Liverpool’s second season in the Premier League in 1993/94 was one which returned little success, but it heralded the arrival of God.
The Reds headed into their second season of the newly constructed Premier League off the back of a sixth-place finish, one which was followed up by an eighth-place finish in a campaign which saw Graeme Souness depart mid-way through and Roy Evans step up to the plate.
Liverpool would score a total of 59 goals, this time with 13 different goalscorers in a topflight season which saw Ian Rush top the charts for the last time for the club.
Here are the moments which stood out above the rest.
Names and numbers became a thing…
The process of identifying players became a lot easier, as did the club’s commercial prospects.
The match-by-match allocation of shirt numbers based on systems and positions was out and never to return, with players given the freedom to select a squad number.
In 1993/94, Liverpool’s squad went to as low as No. 1 (Bruce Grobbelaar) and as high as No. 27 (Mark Gayle).
Baby faced Macca…
Talk about looking young!
Steve McManaman was 22 years of age and in his fourth season as a member of the first team and there’s no doubting his ID would need to be checked on the regular – he could have easily passed still qualified for a Happy Meal.
He would score just two goals in the league but the level of skill on display, however, was beyond his years.
They moved the stripes and potentially inspired the future…
There was no doubting who Liverpool’s kit manufacturer was in 1993/94, with the classic Adidas stripes now taking up both the left and right of the Reds’ kit.
They moved from the shoulder to the obliques and were finished off with white and teal on the collar and sleeve cuffs, a detail which Nike are reportedly incorporating in their first home kit for next season.
It’s sure to look considerably more modern, don’t worry.
The re-emergence of the left…
As opposed to the current squad which has just two (Mohamed Salah and Andy Robertson), this Liverpool side had left-footed players in abundance which goes against the trend of often being in the minority.
Robbie Fowler, John Barnes, Stig Inge Bjornebye, David Burrows, Julian Dicks, Neil Ruddock and Mark Walters were all lefties and for the most part, were all worth their weight in gold.
Studies have shown that left-footed players have a greater level of unpredictability compared to their right-footed counterparts, and from the evidence of a number of Reds, it’s hard to doubt.
The future bursts onto the scene…
A fresh-faced 18-year-old Robbie Fowler needn’t long to showcase his intelligence and ruthless finishing in what was his debut season for the Reds.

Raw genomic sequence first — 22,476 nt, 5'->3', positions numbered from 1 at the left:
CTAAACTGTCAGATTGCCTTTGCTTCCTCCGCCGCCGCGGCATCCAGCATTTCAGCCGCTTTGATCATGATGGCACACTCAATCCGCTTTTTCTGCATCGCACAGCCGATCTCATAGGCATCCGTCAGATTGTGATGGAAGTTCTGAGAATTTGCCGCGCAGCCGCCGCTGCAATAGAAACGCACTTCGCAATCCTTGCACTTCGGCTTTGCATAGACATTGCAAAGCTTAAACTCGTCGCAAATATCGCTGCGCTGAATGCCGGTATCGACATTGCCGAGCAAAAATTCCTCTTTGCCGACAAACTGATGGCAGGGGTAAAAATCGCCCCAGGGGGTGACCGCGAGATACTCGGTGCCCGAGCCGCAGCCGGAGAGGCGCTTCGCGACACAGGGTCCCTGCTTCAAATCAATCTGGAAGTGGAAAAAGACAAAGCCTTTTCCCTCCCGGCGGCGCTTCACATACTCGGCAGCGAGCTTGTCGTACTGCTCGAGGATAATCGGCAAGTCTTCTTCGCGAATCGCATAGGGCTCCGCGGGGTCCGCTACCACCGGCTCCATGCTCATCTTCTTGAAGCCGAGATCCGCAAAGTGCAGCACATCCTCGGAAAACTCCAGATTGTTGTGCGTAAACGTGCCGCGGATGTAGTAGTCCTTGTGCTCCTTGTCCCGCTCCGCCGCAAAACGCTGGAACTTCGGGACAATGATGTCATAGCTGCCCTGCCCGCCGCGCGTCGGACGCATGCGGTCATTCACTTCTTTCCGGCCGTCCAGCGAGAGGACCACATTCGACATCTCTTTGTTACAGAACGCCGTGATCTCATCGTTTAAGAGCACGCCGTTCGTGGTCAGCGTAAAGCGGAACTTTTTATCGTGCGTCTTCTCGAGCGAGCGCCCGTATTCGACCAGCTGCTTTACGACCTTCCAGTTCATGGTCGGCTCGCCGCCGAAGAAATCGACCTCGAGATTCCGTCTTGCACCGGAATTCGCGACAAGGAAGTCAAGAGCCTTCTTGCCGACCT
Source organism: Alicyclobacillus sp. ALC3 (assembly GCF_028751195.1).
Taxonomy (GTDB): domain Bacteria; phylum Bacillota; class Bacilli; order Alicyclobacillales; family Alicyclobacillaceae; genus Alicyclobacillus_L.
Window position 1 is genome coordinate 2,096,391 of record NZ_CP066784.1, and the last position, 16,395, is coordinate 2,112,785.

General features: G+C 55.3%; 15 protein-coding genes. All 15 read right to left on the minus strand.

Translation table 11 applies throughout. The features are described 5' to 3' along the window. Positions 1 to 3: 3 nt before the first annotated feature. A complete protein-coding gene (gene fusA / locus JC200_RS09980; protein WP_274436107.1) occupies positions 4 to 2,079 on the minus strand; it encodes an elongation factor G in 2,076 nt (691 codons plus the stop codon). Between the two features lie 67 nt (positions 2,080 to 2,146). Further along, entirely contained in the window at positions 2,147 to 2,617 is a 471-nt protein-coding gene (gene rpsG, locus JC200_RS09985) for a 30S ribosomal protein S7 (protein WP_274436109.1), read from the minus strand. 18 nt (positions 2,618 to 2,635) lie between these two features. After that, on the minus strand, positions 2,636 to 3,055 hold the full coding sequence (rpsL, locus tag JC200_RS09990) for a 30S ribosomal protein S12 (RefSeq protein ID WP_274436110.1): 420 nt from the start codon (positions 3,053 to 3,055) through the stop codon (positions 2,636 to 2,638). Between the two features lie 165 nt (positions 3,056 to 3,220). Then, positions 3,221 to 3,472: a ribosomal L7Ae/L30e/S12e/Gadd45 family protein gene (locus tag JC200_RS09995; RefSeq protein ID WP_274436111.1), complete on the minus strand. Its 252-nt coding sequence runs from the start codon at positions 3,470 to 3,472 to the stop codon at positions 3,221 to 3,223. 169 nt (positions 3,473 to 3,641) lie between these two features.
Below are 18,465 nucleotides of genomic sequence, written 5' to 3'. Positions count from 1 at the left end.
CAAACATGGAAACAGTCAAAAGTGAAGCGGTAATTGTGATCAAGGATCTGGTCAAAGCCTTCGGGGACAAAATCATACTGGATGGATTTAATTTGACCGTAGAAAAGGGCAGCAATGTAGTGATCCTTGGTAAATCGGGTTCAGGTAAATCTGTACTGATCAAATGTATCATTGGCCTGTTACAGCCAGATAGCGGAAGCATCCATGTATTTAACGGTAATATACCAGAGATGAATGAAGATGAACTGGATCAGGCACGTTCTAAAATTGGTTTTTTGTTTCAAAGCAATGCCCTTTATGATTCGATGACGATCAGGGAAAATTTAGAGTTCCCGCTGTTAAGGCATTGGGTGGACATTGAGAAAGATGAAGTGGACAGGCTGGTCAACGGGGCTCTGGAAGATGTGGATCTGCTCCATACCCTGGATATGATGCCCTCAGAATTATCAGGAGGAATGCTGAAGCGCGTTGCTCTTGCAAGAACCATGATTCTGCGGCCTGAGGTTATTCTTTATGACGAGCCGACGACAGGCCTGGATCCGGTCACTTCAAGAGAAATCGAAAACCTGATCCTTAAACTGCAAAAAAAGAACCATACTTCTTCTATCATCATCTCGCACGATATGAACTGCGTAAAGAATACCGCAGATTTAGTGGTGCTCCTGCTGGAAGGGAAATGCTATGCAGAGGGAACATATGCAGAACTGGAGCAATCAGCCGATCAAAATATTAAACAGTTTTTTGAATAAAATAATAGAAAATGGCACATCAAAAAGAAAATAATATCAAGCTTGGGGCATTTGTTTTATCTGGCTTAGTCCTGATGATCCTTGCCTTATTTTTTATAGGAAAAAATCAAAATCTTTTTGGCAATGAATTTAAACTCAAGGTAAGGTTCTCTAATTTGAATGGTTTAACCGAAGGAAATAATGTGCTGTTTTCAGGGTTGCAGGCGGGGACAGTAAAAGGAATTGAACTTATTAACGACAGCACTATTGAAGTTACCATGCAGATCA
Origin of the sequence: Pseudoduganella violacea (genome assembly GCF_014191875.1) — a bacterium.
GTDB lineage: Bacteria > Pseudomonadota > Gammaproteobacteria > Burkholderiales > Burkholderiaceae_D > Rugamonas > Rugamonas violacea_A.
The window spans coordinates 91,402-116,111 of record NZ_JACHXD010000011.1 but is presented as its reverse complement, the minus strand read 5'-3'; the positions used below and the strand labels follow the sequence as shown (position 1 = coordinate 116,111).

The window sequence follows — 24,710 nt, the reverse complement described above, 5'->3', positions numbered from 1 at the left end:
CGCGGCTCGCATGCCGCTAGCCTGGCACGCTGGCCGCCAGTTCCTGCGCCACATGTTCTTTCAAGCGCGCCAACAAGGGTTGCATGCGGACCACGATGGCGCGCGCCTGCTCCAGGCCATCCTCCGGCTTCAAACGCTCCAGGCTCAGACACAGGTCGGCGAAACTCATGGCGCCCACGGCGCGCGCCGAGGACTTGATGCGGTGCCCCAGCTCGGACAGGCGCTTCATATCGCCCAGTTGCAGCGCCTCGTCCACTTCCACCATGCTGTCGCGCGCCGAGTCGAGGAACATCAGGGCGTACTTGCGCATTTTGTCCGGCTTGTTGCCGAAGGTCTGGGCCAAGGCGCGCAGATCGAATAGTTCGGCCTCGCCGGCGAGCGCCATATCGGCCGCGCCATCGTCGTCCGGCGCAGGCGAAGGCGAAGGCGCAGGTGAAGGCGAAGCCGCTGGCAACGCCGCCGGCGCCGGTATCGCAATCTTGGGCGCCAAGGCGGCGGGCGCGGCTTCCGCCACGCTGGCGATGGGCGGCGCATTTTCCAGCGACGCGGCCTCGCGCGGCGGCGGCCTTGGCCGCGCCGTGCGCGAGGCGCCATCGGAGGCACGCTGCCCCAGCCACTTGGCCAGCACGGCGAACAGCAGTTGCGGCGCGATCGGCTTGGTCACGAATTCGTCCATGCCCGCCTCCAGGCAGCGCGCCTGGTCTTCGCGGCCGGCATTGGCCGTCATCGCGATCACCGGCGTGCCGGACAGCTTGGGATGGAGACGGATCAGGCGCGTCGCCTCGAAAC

A scrappy goal, which was made possible by his exquisite first touch, saw him net his first in the Premier League against Oldham, with his first hat-trick arriving in just his fifth league outing, with Southampton the visitors.
Like McManaman, Fowler displayed an understanding beyond his tentative years and it was abundantly clear from the off that Liverpool’s then No. 23 would blossom into a figure to be revered.
Parallels to present day…
From Rob Jones and Fowler’s movement against Man City which mirrored the interplay of Trent Alexander-Arnold and Salah to their combination against Southampton which was a near carbon copy of Sadio Mane‘s deft header from near to far post at Aston Villa – there was a number of similarities at play.
While over 26 years separates the two teams, their route to goal felt oddly familiar at times.
Mike Marsh and Robbo lookalikes…?
It can’t just be me.
While there are few other similarities between the pair based on their on-field positions and backgrounds, on first glance they look awfully alike and I will not be told otherwise.
You may also know Marsh from when he worked alongside the first team during Brendan Rodgers’ time at the helm.
Clough’s debut to remember and subsequent fall…
Nigel Clough had only joined Liverpool in the summer after Nottingham Forest were relegated and marked his arrival at Anfield with two superbly taken strikes in a 2-0 win over Sheffield Wednesday.
While it was the first season with designated squad numbers, he had the club’s revered No. 7 on his back and there would have been an incredible level of pressure which came with it.
He would go on to have a hit and miss season and would depart in 1995 after 44 games and nine goals for the club.
As we see so often with Jurgen Klopp‘s side, any slight mistake or misstep from the opposition is immediately pounced on and in this case, it’s Evans’ side with Jamie Redknapp engaging the press on the way to goal.
Coventry City are the opposition as Redknapp pounces just outside the centre circle in Liverpool’s half before propelling forward and linking up with McManaman before Rush put on the finishing touches.
It’s was a goal the current boss would be proud of.
The standing Kop’s last Liverpool goal…
It was not a screamer, nor was it one which sealed an incredible comeback – it was much simpler, it was from the spot with all three points on the line.
Julian Dicks stood up to the plate with just 15 minutes left against Ipswich, sent the goalkeeper the other way and absorbed the waves of euphoria rolling off the Kop.
It was April 9, 1994, and while Liverpool still had two league games left at Anfield, they would lose both having failed to score, with the final game in front of the standing Kop coming in a 1-0 defeat to Norwich.